Shares of LinkedIn (NYSE: LNKD) soared more than 8 percent on Friday, topping $100 for the first time since May 20, the day after the professional social networking company's initial public offering.
In late-afternoon trading, LinkedIn was at 99.23, up 5.25, or 5.6 percent, from Thursday's closing price of 93.98. Shortly after noon, shares peaked at 101.50.
The spike came on the same day investment site Seeking Alpha posted a favorable analysis of LinkedIn's revenue and earnings prospects, and two days after Capstone Investments analyst Paul Meeks initiated coverage with a "sell" rating and target price of $45. Go figure.
(Also see: LinkedIn shares nearly triple in IPO debut
After going public on May 19, climbing as high as 122.70 and finishing at 94.25, LinkedIn shares sank slowly and fairly steadily in the next month, hitting as low as 60.14 on June 20.
In a Friday post on Seeking Alpha, Valuentum Securities writes:
"[LinkedIn's] revenue trajectory will be stellar during the next few years...""LinkedIn's profitability should steadily increase over time as it scales marketing and infrastructure costs. Its operating margins should be in the mid-single-digits this year, hit nearly 10% next year and expand to the mid-double-digits in 2013."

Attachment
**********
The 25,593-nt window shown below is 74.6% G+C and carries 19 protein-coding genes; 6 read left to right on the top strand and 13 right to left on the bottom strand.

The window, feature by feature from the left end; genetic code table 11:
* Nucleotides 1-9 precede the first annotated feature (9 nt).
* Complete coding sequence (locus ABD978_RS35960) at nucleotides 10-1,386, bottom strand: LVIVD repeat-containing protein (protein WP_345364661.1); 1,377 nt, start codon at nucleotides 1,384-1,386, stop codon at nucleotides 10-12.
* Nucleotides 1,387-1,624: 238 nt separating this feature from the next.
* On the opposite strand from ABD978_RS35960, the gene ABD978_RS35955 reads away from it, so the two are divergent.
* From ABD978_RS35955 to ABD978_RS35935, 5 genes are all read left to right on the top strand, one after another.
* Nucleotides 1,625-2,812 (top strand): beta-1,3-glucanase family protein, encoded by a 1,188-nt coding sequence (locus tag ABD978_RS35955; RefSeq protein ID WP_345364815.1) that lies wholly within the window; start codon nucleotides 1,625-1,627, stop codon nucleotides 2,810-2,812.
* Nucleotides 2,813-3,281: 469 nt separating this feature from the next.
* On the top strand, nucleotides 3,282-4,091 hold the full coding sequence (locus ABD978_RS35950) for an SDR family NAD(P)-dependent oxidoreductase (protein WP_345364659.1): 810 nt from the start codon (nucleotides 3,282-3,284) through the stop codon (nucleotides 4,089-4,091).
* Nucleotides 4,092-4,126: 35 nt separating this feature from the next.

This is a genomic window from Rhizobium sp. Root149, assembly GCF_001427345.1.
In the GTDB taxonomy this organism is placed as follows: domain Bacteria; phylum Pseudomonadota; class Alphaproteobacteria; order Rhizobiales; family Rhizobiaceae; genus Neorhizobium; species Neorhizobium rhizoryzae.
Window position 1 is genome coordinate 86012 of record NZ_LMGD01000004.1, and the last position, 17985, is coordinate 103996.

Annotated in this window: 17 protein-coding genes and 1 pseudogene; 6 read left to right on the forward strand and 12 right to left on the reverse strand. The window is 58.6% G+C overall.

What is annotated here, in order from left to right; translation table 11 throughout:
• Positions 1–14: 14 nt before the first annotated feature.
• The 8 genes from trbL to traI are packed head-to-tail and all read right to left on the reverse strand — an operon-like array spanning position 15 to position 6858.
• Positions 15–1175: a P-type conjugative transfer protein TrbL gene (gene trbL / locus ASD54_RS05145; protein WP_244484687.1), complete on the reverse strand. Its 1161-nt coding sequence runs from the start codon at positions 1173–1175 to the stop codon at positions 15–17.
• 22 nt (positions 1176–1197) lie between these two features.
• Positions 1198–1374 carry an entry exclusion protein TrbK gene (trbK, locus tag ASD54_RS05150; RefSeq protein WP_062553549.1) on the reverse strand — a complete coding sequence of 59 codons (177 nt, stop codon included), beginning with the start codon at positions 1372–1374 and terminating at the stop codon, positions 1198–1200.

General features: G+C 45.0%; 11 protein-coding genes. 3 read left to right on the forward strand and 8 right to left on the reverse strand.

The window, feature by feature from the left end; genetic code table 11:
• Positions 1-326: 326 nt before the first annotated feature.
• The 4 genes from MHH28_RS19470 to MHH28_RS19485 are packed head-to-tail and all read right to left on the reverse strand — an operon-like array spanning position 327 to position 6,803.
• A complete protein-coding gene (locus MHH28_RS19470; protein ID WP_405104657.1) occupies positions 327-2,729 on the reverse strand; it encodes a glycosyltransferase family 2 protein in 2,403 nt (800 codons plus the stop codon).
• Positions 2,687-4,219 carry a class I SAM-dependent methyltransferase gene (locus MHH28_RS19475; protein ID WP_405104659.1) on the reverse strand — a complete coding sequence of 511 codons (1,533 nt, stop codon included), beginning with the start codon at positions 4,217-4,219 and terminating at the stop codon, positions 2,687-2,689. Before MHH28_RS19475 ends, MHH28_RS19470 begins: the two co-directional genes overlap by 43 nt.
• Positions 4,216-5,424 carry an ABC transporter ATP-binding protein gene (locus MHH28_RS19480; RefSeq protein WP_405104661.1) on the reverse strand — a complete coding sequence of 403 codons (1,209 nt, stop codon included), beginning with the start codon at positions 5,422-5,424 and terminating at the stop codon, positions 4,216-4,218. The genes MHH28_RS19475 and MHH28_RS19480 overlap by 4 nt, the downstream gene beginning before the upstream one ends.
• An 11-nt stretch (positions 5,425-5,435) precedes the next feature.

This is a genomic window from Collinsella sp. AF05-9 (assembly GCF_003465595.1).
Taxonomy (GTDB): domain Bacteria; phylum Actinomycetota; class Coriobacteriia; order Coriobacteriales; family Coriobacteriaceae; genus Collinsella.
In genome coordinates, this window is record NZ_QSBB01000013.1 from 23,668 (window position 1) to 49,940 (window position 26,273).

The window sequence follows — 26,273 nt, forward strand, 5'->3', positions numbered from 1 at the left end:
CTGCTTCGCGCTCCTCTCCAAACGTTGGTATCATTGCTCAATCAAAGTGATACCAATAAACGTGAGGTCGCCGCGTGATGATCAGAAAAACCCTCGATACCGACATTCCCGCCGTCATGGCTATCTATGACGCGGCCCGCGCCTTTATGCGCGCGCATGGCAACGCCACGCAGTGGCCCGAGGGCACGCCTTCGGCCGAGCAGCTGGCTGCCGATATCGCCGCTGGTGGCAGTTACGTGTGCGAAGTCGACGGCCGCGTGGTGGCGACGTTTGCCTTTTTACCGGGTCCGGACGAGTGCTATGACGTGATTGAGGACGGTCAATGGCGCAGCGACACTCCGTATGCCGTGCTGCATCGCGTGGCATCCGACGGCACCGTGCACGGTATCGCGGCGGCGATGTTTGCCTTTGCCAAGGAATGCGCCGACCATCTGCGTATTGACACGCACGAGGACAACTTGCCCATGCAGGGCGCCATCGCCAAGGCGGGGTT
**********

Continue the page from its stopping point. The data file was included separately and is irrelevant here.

Did the Valuentum kiss really push LinkedIn shares as high as 8 percent on Friday? I hate to ascribe big share moves on things other than earnings or event-driven news, but nothing else is happening today that would impact LinkedIn shares so much.
On the other hand, LinkedIn shares gained 2.4 percent on June 30, when a negative analysis about the company was posted on Seeking Alpha. So the online touting could all be unrelated to the stock's movement.
Whatever the reason for LinkedIn's recent ticker climb, investors who spent the previous month watching the air come out of the IPO balloon must be relieved. For now.